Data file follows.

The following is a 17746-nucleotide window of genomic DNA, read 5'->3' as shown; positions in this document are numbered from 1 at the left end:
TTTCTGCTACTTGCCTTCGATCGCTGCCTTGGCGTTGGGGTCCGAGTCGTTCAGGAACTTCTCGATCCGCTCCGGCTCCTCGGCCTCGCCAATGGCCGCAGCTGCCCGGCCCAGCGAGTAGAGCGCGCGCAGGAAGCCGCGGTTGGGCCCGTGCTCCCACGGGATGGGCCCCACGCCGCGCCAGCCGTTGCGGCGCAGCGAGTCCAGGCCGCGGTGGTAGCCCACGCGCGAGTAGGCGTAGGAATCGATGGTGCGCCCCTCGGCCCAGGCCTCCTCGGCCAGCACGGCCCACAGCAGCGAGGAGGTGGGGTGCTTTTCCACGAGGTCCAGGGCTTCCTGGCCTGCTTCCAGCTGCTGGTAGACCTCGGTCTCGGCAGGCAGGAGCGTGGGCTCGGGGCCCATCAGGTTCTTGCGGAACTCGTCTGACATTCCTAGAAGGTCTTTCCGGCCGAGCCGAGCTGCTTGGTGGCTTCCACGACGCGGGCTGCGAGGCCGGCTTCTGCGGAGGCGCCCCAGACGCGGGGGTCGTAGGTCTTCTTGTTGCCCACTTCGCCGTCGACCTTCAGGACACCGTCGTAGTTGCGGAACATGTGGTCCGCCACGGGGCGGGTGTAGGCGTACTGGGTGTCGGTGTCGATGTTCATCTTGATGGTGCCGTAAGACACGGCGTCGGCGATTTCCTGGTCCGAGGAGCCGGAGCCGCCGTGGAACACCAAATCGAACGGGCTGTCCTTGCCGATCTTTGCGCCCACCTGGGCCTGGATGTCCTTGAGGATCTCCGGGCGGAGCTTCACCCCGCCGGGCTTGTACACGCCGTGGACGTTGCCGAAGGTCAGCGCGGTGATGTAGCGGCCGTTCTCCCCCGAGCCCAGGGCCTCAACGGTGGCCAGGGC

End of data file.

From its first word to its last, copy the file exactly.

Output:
The following is a 17746-nucleotide window of genomic DNA, read 5'->3' as shown; positions in this document are numbered from 1 at the left end:
TTTCTGCTACTTGCCTTCGATCGCTGCCTTGGCGTTGGGGTCCGAGTCGTTCAGGAACTTCTCGATCCGCTCCGGCTCCTCGGCCTCGCCAATGGCCGCAGCTGCCCGGCCCAGCGAGTAGAGCGCGCGCAGGAAGCCGCGGTTGGGCCCGTGCTCCCACGGGATGGGCCCCACGCCGCGCCAGCCGTTGCGGCGCAGCGAGTCCAGGCCGCGGTGGTAGCCCACGCGCGAGTAGGCGTAGGAATCGATGGTGCGCCCCTCGGCCCAGGCCTCCTCGGCCAGCACGGCCCACAGCAGCGAGGAGGTGGGGTGCTTTTCCACGAGGTCCAGGGCTTCCTGGCCTGCTTCCAGCTGCTGGTAGACCTCGGTCTCGGCAGGCAGGAGCGTGGGCTCGGGGCCCATCAGGTTCTTGCGGAACTCGTCTGACATTCCTAGAAGGTCTTTCCGGCCGAGCCGAGCTGCTTGGTGGCTTCCACGACGCGGGCTGCGAGGCCGGCTTCTGCGGAGGCGCCCCAGACGCGGGGGTCGTAGGTCTTCTTGTTGCCCACTTCGCCGTCGACCTTCAGGACACCGTCGTAGTTGCGGAACATGTGGTCCGCCACGGGGCGGGTGTAGGCGTACTGGGTGTCGGTGTCGATGTTCATCTTGATGGTGCCGTAAGACACGGCGTCGGCGATTTCCTGGTCCGAGGAGCCGGAGCCGCCGTGGAACACCAAATCGAACGGGCTGTCCTTGCCGATCTTTGCGCCCACCTGGGCCTGGATGTCCTTGAGGATCTCCGGGCGGAGCTTCACCCCGCCGGGCTTGTACACGCCGTGGACGTTGCCGAAGGTCAGCGCGGTGATGTAGCGGCCGTTCTCCCCCGAGCCCAGGGCCTCAACGGTGGCCAGGGC